Oliver says Keystone pipeline would not add to greenhouse gas emissions
Christina Commisso, CTVNews.ca
Published Tuesday, June 25, 2013 1:58PM EDT
Last Updated Tuesday, June 25, 2013 6:19PM EDT
Natural Resources Minister Joe Oliver says if the U.S. bases its Keystone XL pipeline decision on “facts and science,” he’s confident it will be approved.
His comments come after U.S. President Barack Obama said the pipeline must not “significantly exacerbate” greenhouse gas emissions if it’s to win his approval.
Obama addressed the TransCanada project as he unveiled a national plan to combat climate change at D.C.’s Georgetown University on Tuesday.
Obama said assurance that building the northern portion of Keystone XL will not result in greater greenhouse gas emissions "is absolutely critical in determining whether this project will be allowed to go forward."
Oliver responded to Obama’s comments later Tuesday, saying: “On a net basis, I don’t see any increase on emissions.”
The minister said 20 per cent of the crude transported by Keystone would come from North Dakota, Montana and Saskatchewan.
“That’s lighter crude, which has significantly lower emissions,” Oliver said.
He added that the remaining crude coming from the Alberta oilsands has the same or lower emissions than the heavy crude that the U.S. imports from Venezuela.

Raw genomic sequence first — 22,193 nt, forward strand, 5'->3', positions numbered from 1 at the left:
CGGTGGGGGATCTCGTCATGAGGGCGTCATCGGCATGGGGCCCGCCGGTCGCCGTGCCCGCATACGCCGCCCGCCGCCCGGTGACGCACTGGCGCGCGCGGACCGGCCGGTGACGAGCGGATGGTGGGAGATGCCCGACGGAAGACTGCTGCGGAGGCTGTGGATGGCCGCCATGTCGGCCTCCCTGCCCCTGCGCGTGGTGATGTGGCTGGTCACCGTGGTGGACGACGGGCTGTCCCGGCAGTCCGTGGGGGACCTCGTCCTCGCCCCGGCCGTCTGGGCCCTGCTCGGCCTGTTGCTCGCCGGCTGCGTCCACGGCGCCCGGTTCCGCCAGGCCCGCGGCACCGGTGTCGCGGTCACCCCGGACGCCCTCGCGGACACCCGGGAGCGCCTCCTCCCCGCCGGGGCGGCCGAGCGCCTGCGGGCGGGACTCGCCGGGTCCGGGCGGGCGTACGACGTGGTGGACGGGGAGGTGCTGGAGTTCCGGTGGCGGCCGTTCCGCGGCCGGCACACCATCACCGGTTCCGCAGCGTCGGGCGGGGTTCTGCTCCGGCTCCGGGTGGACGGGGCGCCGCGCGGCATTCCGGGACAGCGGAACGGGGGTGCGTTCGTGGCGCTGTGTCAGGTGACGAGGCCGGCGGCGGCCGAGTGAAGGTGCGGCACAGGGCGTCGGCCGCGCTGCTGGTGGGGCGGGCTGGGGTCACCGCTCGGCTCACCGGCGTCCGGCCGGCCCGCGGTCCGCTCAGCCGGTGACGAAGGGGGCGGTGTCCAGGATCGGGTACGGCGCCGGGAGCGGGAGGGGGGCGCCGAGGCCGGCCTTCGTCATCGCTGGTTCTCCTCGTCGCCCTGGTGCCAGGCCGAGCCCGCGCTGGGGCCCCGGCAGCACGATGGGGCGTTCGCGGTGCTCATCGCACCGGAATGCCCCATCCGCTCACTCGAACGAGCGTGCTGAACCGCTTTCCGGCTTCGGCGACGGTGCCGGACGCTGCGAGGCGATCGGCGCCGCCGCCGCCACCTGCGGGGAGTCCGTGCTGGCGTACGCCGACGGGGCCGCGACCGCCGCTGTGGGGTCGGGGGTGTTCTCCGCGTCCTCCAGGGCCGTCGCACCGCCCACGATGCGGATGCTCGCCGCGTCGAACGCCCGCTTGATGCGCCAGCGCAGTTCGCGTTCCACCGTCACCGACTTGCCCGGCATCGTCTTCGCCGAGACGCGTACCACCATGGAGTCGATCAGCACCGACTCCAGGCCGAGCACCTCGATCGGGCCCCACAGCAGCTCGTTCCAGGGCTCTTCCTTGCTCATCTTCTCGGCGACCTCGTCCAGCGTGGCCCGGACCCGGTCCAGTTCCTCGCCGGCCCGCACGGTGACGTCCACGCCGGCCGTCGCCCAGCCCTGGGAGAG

“I just think if you look at the facts and the science we’re comfortable the project will be approved,” he said during a news conference in Toronto.
Oliver said $7.6-billion pipeline, which would transport millions of barrels of oilsands bitumen a week from Alberta to Texas refineries, would be in the national interest of both the U.S. and Canada.
“The economic advantages are obvious and overwhelming,” Oliver said, pointing to economic growth and increased government revenue.
He added that the pipeline’s approval would be beneficial for national security “because the oil from Canada would be displacing oil from a less reliable source.”
Keystone XL has become a crucial point for U.S. environmentalists, who have branded it a symbol of dirty oil and have spent the past two years mounting a fierce public relations battle against the project.
Obama rejected the pipeline in early 2012, but invited TransCanada to file a new application with an altered route that would skirt Nebraska's ecologically sensitive Sand Hills region.
TransCanada did so, earning approval from the state of Nebraska.
Referencing a U.S. State Department report on the proposed pipeline released earlier this year, Oliver said the Keystone project is safer than “typically constructed U.S. pipelines.”
TransCanada said it was “pleased” with Obama’s comments on the pipeline and its impact on climate change.
“The almost five-year review of the project has already repeatedly found that these criteria are satisfied,” a TransCanada spokesperson said in a statement.
“If Keystone XL is not built, it’s clear that the oil will move to market by truck, rail and tanker, which will significantly add to global greenhouse gas emissions to move the product.”
Meanwhile, the Sierra Club of Canada said Obama’s comments on Keystone don’t “bode well” for pipeline proponents.
“Stating approval could only happen if it didn’t lead to an increase in greenhouse gas emissions is clearly a death sentence for Keystone,” said Sierra Club of Canada executive director John Bennett in a statement. “It’s an impossible task.”
A final State Department decision on Keystone XL is expected this fall.
After that, it will be up to Obama to either approve or reject the project.
With files from The Canadian Press